At present, there is only one Chick-fil-A for every 220,000 people in South Florida. For anyone even remotely familiar with the Chick-fil-A brand and its customer loyalty and enthusiasm, there’s just not enough chicken to go around.
“Every time we open a new location, there are lines around the block,” explains Jenn Allstun, senior principal design lead of restaurant development. “There’s so much opportunity for growth because we don’t have a massive presence there yet, and I just love the challenge.”
Allstun, whose custom work for Chick-fil-A has been previously covered by American Builders Quarterly, may not presently be engaged in the rehab and rebuild of a historical building, but that doesn’t mean the work doesn’t require a personal touch for each-and-every new build.
The Perfect Puzzle
The design lead says the scarcity of real estate in markets such as South Florida, where geographical constraints limit available space, and more downtown urban markets like Atlanta that boast far more locations narrow down the possibility of new sites. Transforming a large volume of builds into uniquely customized projects is her preferred type of work, and she excels at it.
“In markets like Atlanta, we have the opportunity to build a two-or-three story Chick-fil-A in a downtown location. In Miami, every single project is this amazing puzzle I get to work on with the development team,” she says. “I used to beg for a two-acre site, then it went down to an acre-and-a-half. Now, I tell them I don’t care if it’s a triangle; give it to me and let me play with the design and see if we can make something great.”
Allstun’s six years at Chick-fil-A have been bolstered by previous designs she completed for brands like Starbucks and Smashburger. In her first year at the Starbuck’s Latin American office, which had been relocated to Florida, the team opened 100 new locations just in the state of Florida. At Smashburger, Allstun grew the company’s portfolio from 150 to 450 locations by the time she left in 2016.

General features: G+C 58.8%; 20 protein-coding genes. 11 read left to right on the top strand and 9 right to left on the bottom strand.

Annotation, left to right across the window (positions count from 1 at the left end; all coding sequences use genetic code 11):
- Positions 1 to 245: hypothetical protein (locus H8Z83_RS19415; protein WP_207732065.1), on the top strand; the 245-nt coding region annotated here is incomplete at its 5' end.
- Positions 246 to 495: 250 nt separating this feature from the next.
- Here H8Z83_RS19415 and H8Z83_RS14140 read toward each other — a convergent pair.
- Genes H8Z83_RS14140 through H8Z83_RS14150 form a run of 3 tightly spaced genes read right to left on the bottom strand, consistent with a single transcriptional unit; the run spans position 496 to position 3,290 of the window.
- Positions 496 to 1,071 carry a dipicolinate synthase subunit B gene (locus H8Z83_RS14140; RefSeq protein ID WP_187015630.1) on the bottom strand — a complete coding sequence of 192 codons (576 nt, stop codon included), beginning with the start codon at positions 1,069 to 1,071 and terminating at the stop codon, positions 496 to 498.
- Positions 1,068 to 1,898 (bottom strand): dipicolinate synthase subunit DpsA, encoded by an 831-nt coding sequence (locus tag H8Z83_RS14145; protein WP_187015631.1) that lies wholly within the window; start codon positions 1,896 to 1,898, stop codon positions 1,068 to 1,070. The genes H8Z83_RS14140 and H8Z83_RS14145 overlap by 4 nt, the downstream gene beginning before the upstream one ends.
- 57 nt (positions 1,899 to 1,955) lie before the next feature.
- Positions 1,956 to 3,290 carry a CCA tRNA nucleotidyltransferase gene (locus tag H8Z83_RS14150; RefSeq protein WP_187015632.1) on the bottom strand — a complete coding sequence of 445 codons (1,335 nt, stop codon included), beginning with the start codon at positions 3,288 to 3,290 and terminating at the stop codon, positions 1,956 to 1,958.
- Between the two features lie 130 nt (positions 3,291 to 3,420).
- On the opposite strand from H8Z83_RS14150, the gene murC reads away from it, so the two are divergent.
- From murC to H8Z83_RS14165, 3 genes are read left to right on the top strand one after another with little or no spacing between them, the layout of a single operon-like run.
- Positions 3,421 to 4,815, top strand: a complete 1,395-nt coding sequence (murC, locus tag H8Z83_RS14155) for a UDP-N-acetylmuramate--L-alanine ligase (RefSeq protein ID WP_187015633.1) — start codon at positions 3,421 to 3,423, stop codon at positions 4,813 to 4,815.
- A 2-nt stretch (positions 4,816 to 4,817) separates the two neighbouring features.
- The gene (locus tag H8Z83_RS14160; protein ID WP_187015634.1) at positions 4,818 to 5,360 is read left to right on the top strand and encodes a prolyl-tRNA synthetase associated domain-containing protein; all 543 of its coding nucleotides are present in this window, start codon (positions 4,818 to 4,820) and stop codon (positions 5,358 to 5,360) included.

After handling massive projects for first-rate hospitality and dining brands, coming to Chick-fil-A was an easy decision . “What drew me to Chick-fil-A was its unparalleled commitment to their customer service and its strong value-driven culture,” she explains. “The opportunity to be part of a team that prioritizes not only delivering exceptional products but just fostering that positive impact in the community really resonated with me.”
The company’s reinvestment in its local communities is well-known: Chick-fil-A has donated more than 15 million meals to serve those in need, invested over $136 million in scholarships for its team members, and awarded more than $12 million to 171 organizations through its True Inspiration Awards and grants.
Delivering for All Guests
Allstun also has the opportunity to help the company embrace new ideas that can enhance an already sterling reputation for customer service. “What my job is really about is elevating the customer experience,” she says. “My primary focus is on optimizing building design focusing on guest services.”
Her attention to detail doesn’t go unnoticed. “We have worked with Chick-fil-A for many years, through many stages of growth and design variations. Jenn’s focus on incorporating modern innovation while keeping the foundation of Chick-fil-A’s brand is impeccable,” says Todd Willis, owner of Clayton Signs Inc. “She not only envisions a flawless design, but also curates how customers, suppliers, and partners experience Chick-fil-A locations.”
Take third-party delivery drivers as an example. To many (if not most) dining establishments, third-party drivers are not seen as an integral component of the constantly evolving technological landscape in the fast-casual dining industry. It’s quite the opposite at Chick-fil-A, and it’s immediately evident by just the way Allstun talks about delivery drivers.
“We consider our third-party delivery drivers our guests, and we’ve tried to figure out how to design spaces that make them feel welcome and appreciated,” Allstun says, matter-of-factly. Although it might seem small, having a cozy waiting area with a coffee machine and all the necessary comforts really highlights how the little things can make a big difference in creating a welcoming atmosphere, she adds.
Some things are all small, while others are significant. Allstun contemplates the individual who played a pivotal role in introducing her to the world of design: her late father. Initially, she pursued a degree in accounting in college due to her proficiency in it, but she lacked passion for the subject. Surprisingly, her father, a long-time employee of Western Electric, offered an unusual piece of advice.
“He told me he thought I should be an interior designer because I had painted every room in our house, had picked out all of our furniture, and hung our shelves,” Allstun remembers. Her father drove his daughter to every school with an interior design program in the state of Colorado.
And though her father hasn’t seen Allstun’s latest success with Chick-fil-A, the design lead says that whatever company she was working for, he was suddenly their biggest fan, cheering his daughter on any way he could. That heart and care clearly got passed along to his daughter, and now as a mother herself, she is setting an amazing example of how much one person can accomplish when they align with the right organization.